A year ago, in the wake of George Floyd’s murder by police officers in the US, and the immediate reactions from galleries and cultural institutions the world over, Dr Clive Nwonka convened a panel discussion that called into question what he calls ‘cultural compensation’.
One year on, what has changed? Join us as the panel reconvene to reflect on the ways the creative sector has responded to race and racism across the UK.
Panellists: broadcaster Bidisha, Dr Francesca Sobande from the University of Cardiff, and the Guardian’s Lanre Bakare.
The discussion will last one hour and will be followed by 15 minutes of responses to questions from the audience. Please note the event will be recorded and shared online at a later date.
Dr Clive Nwonka is a Lecturer in Film and Literature at the University of York. His academic research covers Black British and American film, literature, and racial inequality and diversity policy in the UK film industry. He is Co-Editor of the book Black Film British Cinema II (ICA MIT/Goldsmiths Press) and the author of the forthcoming book Black Boys: The Social Aesthetics of British Urban Film (Bloomsbury, 2022).
Bidisha is a broadcaster, journalist and filmmaker. She specialises in international human rights, social justice, gender and the arts and offers political analysis, arts critique and cultural diplomacy. Her fifth book, Asylum and Exile: Hidden Voices of London (2015), is based on her outreach work in UK prisons, refugee charities and detention centres. Her first film, An Impossible Poison, has been highly critically acclaimed and selected for numerous international film festivals. Her latest film project is the ongoing Aurora series which launched in 2020. She is currently broadcasting heavily for Sky News, Channel 5 and the BBC.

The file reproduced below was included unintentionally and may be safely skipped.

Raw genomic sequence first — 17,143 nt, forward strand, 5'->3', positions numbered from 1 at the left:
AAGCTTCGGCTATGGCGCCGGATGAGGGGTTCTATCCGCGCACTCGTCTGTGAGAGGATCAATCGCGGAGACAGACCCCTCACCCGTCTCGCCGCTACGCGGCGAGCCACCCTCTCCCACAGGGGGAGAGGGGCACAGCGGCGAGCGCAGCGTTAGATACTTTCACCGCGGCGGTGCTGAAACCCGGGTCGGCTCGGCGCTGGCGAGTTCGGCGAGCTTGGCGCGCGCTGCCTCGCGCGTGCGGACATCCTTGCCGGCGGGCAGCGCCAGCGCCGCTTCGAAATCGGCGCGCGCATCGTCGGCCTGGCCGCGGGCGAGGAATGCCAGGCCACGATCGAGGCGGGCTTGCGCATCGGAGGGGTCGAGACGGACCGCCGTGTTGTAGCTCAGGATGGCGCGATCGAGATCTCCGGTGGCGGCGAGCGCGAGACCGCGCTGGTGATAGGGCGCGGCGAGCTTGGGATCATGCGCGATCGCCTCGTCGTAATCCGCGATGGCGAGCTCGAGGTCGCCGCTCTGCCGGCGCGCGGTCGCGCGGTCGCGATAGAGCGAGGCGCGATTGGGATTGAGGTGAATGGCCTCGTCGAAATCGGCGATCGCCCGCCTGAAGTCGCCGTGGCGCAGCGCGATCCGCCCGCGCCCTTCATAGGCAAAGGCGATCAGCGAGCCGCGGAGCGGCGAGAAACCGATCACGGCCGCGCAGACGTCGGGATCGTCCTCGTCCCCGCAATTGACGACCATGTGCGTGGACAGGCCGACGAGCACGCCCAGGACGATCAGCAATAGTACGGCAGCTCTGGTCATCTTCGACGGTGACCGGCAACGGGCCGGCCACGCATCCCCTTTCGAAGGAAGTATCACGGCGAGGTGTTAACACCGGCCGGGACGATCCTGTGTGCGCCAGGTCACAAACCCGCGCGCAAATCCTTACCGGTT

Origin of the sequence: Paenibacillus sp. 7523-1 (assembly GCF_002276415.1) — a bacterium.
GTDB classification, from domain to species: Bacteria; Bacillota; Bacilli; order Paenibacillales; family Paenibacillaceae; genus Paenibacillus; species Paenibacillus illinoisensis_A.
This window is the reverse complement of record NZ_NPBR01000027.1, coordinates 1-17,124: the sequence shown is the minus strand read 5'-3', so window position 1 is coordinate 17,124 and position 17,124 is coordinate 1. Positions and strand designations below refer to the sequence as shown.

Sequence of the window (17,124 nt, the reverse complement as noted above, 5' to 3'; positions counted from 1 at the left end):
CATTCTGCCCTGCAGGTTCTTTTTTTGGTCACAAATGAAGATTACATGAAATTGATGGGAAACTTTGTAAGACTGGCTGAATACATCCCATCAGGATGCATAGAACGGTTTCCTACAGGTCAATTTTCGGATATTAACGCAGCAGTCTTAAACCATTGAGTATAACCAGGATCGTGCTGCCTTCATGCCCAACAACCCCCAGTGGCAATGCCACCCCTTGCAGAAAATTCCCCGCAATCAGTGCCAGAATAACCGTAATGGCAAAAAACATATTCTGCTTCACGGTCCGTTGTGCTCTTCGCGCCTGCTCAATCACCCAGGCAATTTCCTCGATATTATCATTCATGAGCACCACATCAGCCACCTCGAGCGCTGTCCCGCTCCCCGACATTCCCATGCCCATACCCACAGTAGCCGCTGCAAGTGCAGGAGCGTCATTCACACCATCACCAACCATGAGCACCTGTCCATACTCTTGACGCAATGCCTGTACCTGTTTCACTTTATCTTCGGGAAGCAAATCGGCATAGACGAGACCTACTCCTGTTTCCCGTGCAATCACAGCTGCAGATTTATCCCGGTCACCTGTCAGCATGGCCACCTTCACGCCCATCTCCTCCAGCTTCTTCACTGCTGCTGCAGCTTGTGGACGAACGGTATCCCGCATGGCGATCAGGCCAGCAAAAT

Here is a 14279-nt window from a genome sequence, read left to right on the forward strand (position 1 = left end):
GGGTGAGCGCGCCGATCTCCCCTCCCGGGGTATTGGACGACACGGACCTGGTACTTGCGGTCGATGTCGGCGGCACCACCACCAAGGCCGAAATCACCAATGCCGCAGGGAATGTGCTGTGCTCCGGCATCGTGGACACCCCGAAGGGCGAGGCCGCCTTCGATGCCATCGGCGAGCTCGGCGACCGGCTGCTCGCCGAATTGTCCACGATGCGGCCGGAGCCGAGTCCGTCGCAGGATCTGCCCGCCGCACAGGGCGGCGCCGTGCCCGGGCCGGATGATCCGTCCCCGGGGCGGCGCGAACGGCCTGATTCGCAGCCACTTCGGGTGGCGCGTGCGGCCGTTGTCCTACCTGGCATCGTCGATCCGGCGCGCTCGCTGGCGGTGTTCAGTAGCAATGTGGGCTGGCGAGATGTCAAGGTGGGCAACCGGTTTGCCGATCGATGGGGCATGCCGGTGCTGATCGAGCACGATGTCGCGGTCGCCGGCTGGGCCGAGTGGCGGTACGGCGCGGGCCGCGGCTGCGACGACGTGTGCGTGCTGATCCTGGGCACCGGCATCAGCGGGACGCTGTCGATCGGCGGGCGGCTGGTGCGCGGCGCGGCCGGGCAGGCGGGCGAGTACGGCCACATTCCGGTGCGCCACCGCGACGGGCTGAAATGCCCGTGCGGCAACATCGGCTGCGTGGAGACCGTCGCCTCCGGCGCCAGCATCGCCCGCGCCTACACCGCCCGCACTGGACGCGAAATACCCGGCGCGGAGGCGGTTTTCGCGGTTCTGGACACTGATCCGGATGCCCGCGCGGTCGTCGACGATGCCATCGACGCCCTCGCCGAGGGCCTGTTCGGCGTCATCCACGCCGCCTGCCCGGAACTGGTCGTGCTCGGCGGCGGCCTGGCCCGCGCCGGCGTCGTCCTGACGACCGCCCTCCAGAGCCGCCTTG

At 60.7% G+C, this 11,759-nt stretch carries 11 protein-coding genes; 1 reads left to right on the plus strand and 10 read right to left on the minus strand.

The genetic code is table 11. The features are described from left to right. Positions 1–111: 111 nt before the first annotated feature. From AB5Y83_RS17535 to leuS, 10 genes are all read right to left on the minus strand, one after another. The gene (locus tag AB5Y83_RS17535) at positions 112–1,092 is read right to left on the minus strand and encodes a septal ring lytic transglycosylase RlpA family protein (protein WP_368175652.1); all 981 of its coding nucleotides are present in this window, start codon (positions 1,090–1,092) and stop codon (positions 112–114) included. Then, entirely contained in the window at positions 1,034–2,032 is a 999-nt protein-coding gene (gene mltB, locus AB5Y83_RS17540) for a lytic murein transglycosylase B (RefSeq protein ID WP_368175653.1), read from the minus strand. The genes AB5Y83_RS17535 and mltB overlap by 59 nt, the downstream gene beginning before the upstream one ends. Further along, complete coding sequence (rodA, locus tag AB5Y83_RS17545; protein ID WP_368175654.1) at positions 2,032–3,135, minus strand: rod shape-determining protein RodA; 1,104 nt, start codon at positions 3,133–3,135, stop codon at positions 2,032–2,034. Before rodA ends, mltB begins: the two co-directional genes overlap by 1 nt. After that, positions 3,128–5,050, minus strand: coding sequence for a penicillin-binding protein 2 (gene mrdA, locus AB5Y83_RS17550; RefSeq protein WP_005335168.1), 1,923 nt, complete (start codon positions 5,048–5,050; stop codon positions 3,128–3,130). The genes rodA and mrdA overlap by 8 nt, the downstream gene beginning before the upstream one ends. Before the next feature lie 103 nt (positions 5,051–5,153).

Dr Francesca Sobande is a lecturer in digital media studies at the School of Journalism, Media and Culture at Cardiff University. She is co-editor (with Akwugo Emejulu) of To Exist is To Resist: Black Feminism in Europe (Pluto Press, 2019), the author of The Digital Lives of Black Women in Britain (Palgrave Macmillan, 2020), and co-author (with layla-roxanne hill) of Black Oot Here: Black Lives in Scotland which will be published by Bloomsbury in 2022.
Lanre Bakare is The Guardian’s arts and culture correspondent. He recently edited the special G2 issue covering race in the UK, and previously worked in New York and Los Angeles for The Guardian US and was awarded a Scott Trust Bursary.
- Chair intro, 10 mins; questions to panel – each panelist’s contribution will be 5-10 minutes with an additional audience questions via Zoom chat. Running time approx 75 minutes total.
- Watching and listening to 5 video and audio recordings.
- The films are not subtitled.